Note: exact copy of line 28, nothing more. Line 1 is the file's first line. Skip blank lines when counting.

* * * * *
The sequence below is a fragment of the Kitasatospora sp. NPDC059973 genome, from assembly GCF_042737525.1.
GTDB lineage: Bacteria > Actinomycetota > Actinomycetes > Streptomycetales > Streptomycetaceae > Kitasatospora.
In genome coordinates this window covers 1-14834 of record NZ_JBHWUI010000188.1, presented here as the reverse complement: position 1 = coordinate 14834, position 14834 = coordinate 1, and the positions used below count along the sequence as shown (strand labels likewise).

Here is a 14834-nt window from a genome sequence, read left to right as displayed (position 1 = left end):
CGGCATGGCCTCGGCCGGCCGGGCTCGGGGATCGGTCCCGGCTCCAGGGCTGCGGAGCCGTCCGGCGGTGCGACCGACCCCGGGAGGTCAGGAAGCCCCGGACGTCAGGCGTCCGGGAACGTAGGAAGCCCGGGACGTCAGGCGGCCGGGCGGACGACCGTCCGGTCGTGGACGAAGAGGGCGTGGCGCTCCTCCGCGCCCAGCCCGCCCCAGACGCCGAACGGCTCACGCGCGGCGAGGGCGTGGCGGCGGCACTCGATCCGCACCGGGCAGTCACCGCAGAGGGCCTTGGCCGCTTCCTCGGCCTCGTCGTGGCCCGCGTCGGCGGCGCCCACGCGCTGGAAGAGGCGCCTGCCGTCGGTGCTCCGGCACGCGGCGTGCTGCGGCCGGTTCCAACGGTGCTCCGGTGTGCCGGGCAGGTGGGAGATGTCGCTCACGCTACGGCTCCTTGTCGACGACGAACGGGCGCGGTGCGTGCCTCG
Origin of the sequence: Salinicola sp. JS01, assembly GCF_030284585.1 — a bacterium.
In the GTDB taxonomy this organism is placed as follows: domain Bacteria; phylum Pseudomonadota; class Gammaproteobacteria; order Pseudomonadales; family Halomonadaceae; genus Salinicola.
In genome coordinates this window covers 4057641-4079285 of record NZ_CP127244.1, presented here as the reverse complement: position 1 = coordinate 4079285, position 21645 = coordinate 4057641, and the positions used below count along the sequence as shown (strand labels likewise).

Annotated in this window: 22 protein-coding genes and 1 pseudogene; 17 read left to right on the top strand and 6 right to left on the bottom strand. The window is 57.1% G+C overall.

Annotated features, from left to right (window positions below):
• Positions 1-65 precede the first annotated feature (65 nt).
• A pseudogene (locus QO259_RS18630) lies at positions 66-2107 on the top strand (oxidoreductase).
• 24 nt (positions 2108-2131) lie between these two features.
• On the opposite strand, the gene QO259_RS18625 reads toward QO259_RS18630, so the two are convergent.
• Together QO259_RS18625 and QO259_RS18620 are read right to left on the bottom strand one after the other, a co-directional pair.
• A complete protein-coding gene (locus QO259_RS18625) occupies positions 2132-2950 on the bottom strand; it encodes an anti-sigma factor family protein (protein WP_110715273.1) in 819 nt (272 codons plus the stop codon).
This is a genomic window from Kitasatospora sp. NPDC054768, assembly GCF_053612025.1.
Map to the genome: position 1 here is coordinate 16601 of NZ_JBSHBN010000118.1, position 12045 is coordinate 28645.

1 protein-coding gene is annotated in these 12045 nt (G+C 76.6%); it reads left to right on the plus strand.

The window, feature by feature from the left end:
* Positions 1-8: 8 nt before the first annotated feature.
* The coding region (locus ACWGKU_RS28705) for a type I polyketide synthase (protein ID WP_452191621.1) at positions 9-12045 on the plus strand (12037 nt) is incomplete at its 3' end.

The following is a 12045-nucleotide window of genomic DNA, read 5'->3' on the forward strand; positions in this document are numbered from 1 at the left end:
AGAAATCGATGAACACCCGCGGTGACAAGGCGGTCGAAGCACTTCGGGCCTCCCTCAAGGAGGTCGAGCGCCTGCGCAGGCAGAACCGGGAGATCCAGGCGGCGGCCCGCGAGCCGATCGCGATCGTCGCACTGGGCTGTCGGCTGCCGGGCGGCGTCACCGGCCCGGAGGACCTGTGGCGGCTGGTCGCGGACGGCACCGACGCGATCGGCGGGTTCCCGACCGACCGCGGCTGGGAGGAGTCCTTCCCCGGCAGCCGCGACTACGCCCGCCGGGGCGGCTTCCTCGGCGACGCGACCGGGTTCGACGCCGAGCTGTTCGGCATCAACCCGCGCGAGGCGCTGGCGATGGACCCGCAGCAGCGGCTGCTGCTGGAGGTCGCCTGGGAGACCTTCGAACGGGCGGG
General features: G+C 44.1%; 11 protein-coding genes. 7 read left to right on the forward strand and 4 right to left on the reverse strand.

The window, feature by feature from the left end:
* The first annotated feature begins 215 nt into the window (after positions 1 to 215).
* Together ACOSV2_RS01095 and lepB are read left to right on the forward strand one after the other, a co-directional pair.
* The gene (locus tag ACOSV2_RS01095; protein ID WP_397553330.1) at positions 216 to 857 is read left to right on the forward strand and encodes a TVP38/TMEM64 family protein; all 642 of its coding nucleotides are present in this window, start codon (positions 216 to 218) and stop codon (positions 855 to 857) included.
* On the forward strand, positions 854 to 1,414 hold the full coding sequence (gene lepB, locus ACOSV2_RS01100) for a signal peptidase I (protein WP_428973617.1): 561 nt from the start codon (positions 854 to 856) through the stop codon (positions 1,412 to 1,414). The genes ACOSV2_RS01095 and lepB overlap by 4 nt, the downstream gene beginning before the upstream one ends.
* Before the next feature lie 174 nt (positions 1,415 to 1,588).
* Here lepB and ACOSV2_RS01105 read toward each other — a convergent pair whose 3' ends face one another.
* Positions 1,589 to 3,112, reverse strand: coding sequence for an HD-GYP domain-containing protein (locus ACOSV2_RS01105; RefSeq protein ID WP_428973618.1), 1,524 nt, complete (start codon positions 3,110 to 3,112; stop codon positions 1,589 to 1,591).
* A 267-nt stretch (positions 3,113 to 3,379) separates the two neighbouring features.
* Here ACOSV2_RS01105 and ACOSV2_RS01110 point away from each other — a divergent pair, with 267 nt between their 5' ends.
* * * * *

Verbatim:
* Together ACOSV2_RS01095 and lepB are read left to right on the forward strand one after the other, a co-directional pair.